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Comparison of Aqueous Headspace Air Standard vs SUMMA Canister Air Standard for Volatile Organic Compound Field Screening.

Authors
Wang-H; Clifford-WS
Source
NIOSH 1991 Feb:415-422
Link
NIOSHTIC No.
00210429
Abstract
Comparisons were made between aqueous headspace standards and SUMMA canister standards using a portable gas chromatograph (GC), and between SUMMA canister analytical results from the portable GC and GC/mass spectrometry (MS). According to results of both the theoretical and experimental studies, the aqueous headspace standard is a suitable volatile organic compound (VOC) sta ndard for ambient air field screening analysis. The field screening headspace standard was easy to prepare with materials that were readily available in any laboratory. Little time for preparation was required and the cost was minimal. Canister standards were highly accurate for most of the VOCs and reflected real concentrations of the VOCs inside. The canisters were easily stored and transported, and were reusable. The VOC concentration in canisters remained stable over the normal field condition ambient temperature from -20 to 40 degrees-C. The time dependent canister stability tests showed that canister VOC standards have long term stability. Compared to aqueous headspace standards, canister standards were relatively expensive. This method would be suitable only for those laboratories which have a canister analysis set up.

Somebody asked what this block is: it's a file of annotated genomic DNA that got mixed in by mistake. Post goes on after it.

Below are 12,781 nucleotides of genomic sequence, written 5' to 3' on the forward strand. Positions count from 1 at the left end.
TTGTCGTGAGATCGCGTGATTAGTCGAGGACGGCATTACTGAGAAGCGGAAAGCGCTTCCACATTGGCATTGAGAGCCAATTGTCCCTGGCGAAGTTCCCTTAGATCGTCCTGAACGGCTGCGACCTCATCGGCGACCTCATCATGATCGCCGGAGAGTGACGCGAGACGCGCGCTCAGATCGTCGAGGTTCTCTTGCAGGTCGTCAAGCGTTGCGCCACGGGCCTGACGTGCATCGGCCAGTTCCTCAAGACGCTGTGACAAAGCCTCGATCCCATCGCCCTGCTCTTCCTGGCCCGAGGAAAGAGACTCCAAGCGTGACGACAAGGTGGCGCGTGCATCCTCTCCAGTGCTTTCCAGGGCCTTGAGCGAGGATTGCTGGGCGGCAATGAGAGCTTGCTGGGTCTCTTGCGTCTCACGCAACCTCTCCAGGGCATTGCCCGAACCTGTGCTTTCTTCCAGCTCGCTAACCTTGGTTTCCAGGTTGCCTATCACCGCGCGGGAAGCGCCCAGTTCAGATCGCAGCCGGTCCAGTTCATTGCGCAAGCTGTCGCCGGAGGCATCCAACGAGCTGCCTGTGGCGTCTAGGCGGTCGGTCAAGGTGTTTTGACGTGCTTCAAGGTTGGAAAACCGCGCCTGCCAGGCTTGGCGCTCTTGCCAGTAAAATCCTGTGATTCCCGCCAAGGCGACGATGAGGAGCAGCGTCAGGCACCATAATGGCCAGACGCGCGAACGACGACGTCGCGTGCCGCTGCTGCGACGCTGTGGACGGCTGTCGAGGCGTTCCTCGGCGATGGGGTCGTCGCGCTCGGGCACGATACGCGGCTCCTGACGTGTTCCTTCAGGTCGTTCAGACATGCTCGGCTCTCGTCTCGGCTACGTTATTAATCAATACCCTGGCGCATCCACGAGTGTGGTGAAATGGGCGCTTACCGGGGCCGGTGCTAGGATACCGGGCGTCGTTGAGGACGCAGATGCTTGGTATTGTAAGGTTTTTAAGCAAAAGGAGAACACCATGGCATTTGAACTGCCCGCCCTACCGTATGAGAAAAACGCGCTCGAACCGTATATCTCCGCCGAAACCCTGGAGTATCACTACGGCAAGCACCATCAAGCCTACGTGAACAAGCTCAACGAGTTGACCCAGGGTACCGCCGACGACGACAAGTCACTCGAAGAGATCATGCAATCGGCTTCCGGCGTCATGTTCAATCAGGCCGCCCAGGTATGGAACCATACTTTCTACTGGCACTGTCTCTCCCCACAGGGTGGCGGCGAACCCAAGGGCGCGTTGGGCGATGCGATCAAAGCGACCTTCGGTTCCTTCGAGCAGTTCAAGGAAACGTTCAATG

Keywords
Organic-solvents; Air-quality-monitoring; Chemical-analysis; Analytical-chemistry; Chromatographic-analysis; Spectrographic-analysis; Environmental-contamination; Analytical-processes;
Publication Date
19910212
Document Type
Conference/Symposia Proceedings;
Fiscal Year
1991
NTIS Accession No.
NTIS Price
Source Name
Field Screening Methods for Hazardous Wastes and Toxic Chemicals. Second International Symposium, February 12-14, 1991. Sponsored by U.S. EPA; U.S. DOE; U.S. Army Toxic and Hazardous Materials Agency; U.S. Army Chemical Research Development and Engineering Center; U.S.A.F.; Florida State Univ.; National Environmental Technology Applications Corp.; and NIOSH
State
ME; FL;
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